Type of Document Thesis Author Williams-McNealy, Shynequria Donshea Author's Email Address email@example.com URN etd-11112006-025415 Title African American Caregiver's Level of Knowledge about Alzheimer's Disease and Dementia and its Relationship to Psychological Stress Degree Master of Science Department Nursing, School of Advisory Committee
Advisor Name Title Sandra Faria Committee Chair Deborah Frank Committee Member Denise Tucker Committee Member Keywords
- Alzheimer's Disease
- Psychological Stress
- African American
Date of Defense 2006-11-03 Availability unrestricted AbstractABSTRACT
Caregivers of the elderly who suffers from AD and dementia have significantly high psychological stress. Alzheimer’s disease (AD) is a progressive degenerative disease that affects cognition, the ability to perform activities of daily living, and behavior. AD is the most common form of dementia, a group of disorders that impair mental functioning. Memory loss is one of the earliest symptoms of AD, along with a gradual decline of cognitive functions. Age is a key risk factor for AD in all racial and ethnic groups. Recent research has shown that the prevalence of AD in the African American community has graduated from a problem to an epidemic. Much of the burden of caring for patients with AD falls on family members, particularly spouses and adult children, predominantly female.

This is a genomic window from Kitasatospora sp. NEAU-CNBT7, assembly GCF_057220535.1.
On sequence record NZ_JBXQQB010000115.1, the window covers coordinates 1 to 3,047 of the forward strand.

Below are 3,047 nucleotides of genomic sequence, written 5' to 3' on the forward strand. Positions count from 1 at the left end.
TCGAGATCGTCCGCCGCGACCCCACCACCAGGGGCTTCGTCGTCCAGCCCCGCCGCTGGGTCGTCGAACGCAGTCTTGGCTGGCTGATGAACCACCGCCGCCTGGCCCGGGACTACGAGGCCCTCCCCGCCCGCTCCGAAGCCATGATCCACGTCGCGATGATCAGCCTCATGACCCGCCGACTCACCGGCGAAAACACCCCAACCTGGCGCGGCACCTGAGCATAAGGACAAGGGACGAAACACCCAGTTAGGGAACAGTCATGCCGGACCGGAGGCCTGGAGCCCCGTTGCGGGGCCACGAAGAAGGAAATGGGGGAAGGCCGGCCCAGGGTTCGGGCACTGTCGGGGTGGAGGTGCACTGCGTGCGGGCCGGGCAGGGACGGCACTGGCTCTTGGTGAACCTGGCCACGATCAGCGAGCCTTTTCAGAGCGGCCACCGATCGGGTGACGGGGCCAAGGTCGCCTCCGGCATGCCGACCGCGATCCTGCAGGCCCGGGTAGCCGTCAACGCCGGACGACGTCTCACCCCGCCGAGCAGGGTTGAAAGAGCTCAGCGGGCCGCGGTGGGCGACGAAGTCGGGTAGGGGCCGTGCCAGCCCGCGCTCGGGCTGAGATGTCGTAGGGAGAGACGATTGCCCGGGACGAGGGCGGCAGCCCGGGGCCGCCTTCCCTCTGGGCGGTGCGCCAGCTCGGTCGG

Because there is a lack of knowledge and awareness in the African American community about the disease, the progression of the disease, signs and symptoms, and resources available, many caregivers caring for individuals with AD and/or dementia suffer with physical illnesses and heightened levels of stress. This study examines the relationship between the level of knowledge and the level of psychological stress among African American primary caregivers of patients who have Alzheimer’s disease and/or dementia.
A sample size of 50 caregivers was obtained by convenience sampling. A cross-sectional design was employed in this study. Caregivers were asked to fill out a quiz and questionnaire regarding their knowledge and feelings about caring for a person with Alzheimer’s disease and/or dementia as well as some personal information about themselves.
Results of the study showed that increased knowledge about dementia was associated with higher levels of stress. Overall, there was a poor level of knowledge about dementia in African American caregivers. Caregiver stress was associated with relationship to the care recipient, showing that “others” were more stressed than spouses who took care of the elderly with dementia.
Caregivers’ lack of knowledge about the spiraling course of the disease may put them at risk for a multitude of psychological and physical health problems. Nurses can take an active role in educating the caregivers and public about the disease and providing access to available resources. Because African Americans demonstrated low levels of knowledge about dementia in this study, efforts should focus on identifying the barriers to knowledge and their means of gaining information about dementia.
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